Cesar Solis Skatepark (aka San Ysidro Skatepark)
Cesar Solis Skatepark is an outdoor concrete skatepark located in the Ocean View Hills community of San Diego, California. The skatepark is a street plaza-style skatepark with some transition elements blended in. There are no bowls.
|Location||Ocean View Hills, San Diego California|
San Diego, CA 92154
|Riding Allowed||Skateboards, scooters, skates|
|Hours||Dawn to dusk|
Cesar Solis Skatepark Overview
Cesar Solis Skatepark is a terrific street-plaza-style skatepark perched on a mesa in the Southern San Diego neighborhood of Ocean View Hills, which is between the communities of Otay Mesa and San Ysidro. The San Diego skatepark is named after a retired Philipino-American assistant San Diego police chief, Cesar Solis.
The skatepark is located about 6 miles from the ocean and I assumed it would be hot during the warmer months, similar to San Diego’s other inland skateparks. But Cesar Solis Skatepark benefits from being located at a higher elevation and gets cool ocean breezes when an onshore wind is blowing (a common occurrence).
I visited for the first time on a hot July day, but between the breeze and shade pavilion, was able to stay relatively cool. The park has ample parking along the street and it a couple of parking lots right next to the skatepark.
Cesar Solis Skatepark is laid out as a large square and offers a range of features, from tall stairs, rails, and ledges to smaller features such as manny pads, mellow banks, and rails. There aren’t any bowls, but there are plenty of banks and a long quarterpipe to scratch the transition itch.
One side has an elevated deck with a long shade structure and benches for resting – nice touch. From this deck, you can drop down tall banks into a long channel and then ride up banks on the other side that bring you to a wide-open plaza with tons of features to skate.
Along the sides of the lower channel are a set of long ledges that can be skated or used as stadium-style seating for events (presumably). Other notable features in this area include a small flat rail down a mellow bank and a bank with a short and thick round rail at the top of it. This bank rail combo offers tons of possibilities for grinds and slides.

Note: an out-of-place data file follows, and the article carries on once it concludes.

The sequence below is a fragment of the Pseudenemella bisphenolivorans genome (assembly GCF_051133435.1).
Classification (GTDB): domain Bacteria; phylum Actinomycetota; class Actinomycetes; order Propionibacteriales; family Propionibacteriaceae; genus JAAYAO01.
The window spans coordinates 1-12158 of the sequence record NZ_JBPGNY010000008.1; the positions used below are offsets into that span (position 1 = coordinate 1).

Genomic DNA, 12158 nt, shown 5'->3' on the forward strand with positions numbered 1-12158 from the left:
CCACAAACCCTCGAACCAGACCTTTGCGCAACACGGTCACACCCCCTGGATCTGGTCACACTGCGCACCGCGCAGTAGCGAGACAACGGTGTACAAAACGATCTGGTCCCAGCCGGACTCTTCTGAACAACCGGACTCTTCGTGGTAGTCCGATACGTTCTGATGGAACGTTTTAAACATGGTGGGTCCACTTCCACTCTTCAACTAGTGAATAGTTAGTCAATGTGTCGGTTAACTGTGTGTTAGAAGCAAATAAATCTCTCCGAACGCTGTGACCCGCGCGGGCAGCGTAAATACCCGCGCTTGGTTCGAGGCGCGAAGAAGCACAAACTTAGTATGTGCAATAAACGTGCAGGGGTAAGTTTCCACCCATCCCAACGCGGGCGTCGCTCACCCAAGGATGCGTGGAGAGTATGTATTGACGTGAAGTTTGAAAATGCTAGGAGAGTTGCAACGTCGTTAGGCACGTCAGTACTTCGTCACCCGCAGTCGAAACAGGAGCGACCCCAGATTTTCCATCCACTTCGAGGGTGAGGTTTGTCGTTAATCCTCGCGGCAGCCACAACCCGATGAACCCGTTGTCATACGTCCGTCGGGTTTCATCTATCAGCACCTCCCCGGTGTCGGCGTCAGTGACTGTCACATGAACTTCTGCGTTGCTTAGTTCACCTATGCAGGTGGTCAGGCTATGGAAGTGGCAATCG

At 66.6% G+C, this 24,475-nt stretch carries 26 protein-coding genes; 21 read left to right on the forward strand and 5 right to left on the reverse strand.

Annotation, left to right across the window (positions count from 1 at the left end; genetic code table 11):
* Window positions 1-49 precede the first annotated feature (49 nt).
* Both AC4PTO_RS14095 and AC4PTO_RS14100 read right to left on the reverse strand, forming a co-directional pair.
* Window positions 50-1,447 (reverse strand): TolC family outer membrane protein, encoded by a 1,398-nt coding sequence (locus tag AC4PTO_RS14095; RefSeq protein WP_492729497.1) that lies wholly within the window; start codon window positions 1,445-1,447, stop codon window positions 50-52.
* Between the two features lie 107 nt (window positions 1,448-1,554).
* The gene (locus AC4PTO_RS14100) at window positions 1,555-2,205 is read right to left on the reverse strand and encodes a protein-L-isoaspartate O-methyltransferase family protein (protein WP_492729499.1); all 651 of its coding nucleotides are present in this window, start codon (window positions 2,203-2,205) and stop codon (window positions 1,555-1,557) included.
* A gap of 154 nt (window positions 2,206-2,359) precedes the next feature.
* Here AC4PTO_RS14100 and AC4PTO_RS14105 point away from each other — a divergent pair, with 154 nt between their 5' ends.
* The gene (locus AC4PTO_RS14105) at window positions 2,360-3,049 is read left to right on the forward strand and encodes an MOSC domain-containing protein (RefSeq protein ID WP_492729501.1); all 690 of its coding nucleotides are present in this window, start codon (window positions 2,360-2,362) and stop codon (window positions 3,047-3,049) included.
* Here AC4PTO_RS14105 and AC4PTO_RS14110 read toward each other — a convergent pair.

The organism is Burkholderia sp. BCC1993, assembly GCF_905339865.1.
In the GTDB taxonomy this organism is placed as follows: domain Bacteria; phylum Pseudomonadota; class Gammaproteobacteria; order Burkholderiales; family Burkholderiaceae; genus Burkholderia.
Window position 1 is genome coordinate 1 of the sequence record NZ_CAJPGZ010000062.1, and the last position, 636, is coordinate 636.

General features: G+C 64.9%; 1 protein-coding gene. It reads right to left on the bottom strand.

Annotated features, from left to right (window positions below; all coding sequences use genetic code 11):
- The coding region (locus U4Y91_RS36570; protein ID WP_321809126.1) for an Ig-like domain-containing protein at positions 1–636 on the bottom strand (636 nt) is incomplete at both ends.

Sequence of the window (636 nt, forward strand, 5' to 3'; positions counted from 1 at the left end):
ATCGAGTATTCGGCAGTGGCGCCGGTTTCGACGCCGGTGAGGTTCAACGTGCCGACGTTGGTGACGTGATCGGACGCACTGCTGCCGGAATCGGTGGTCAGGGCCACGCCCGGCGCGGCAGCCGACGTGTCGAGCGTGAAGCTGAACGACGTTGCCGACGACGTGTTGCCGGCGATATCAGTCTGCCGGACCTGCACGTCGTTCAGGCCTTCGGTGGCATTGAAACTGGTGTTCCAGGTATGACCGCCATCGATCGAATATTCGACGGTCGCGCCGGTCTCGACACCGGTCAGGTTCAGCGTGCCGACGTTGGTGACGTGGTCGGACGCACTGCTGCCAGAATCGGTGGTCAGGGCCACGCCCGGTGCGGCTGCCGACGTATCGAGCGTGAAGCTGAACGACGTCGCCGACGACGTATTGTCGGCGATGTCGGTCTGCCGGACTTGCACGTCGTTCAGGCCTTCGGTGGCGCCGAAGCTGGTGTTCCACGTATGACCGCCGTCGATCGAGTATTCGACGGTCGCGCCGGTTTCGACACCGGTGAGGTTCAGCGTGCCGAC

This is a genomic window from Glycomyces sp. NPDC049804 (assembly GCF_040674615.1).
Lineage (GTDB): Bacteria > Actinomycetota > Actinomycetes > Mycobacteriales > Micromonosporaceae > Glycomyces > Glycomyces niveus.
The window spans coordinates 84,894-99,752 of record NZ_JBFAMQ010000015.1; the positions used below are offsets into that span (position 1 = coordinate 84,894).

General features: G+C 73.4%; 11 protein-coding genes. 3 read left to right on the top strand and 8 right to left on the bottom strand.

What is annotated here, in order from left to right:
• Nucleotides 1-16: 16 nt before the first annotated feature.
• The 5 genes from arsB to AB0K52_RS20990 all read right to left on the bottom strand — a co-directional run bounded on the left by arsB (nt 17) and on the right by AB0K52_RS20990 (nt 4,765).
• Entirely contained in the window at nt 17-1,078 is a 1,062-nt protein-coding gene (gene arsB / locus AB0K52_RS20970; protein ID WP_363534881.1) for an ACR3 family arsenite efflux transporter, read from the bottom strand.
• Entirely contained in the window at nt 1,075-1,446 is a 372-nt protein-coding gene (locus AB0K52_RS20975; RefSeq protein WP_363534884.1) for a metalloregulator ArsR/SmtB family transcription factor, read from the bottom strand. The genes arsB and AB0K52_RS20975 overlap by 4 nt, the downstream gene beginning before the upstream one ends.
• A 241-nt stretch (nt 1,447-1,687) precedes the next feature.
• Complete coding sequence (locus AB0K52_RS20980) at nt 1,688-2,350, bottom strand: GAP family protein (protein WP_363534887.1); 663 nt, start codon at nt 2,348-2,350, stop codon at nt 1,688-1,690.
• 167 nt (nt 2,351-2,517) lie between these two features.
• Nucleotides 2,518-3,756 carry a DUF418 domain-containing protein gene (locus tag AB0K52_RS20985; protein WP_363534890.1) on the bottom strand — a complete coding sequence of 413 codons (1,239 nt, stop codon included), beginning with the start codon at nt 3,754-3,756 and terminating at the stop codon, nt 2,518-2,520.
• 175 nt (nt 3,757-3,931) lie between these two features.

The drop from the two decks into the channel forms the basic topography for some of the skatepark’s larger features, including stairs sets and tall banks with bug hubbas and handrails. The designers didn’t pull punches, offerings some big street features for skaters ready to tackle pro-sized elements.
One of my favorite features in the park are large banks on either side that come up out of the channel to the large plaza and form a small hip at the top. These are super fun to hit with speed and then pop trick over the hip. You get the sensation of going fast over a hip with relatively little consequences and the banks are super smooth and well built. There is also a fun Euro gap up one of the banks.
The raised portion of Ceasar Solis across from the shaded area is a large flat area with lots of features to skate. In the center is a blue railside with a transition up to it that’s shaped like a whale’s tail. This feature is super fun, a little puzzle to be figured out, as there are so many different ways it can be skated. I road it like a rail, but also as a little jump ramp.
Forming a circle around the whale tale are several other features, including manual pads, a flat rail and a couple of small skateable boulders fix into the concrete. The manual pads vary in height, curve in places and have steel edging, which makes for all sorts of possibilities. I could skate these all day and be perfectly happy.
On the edge of Cesar Solis Skatepark opposite the shaded area is a long quarterpipe that runs the length of the park. The park has some ledge extensions along the top in places and changes height along its length.
If I have one complaint about this park, is that it would be nice to have some kind of transition feature facing this quarterpipe so that you could do some back-and-forth transition skating. But that’s nitpicking. It’s a short quarterpipe so you don’t need a lot of speed to hit the lip.
All told, Cesar Solis Skatepark is one of my favorite parks in San Diego. While it doesn’t have a bowl, which is always a nice addition, the park offers enough variety and options to keep most skaters happy. You can mess around on a small ledge or manual pad or blaze speed lines on the big banks. And for street skaters looking for beefy rails, stairs, and hubbas, there’s plenty here to keep you busy.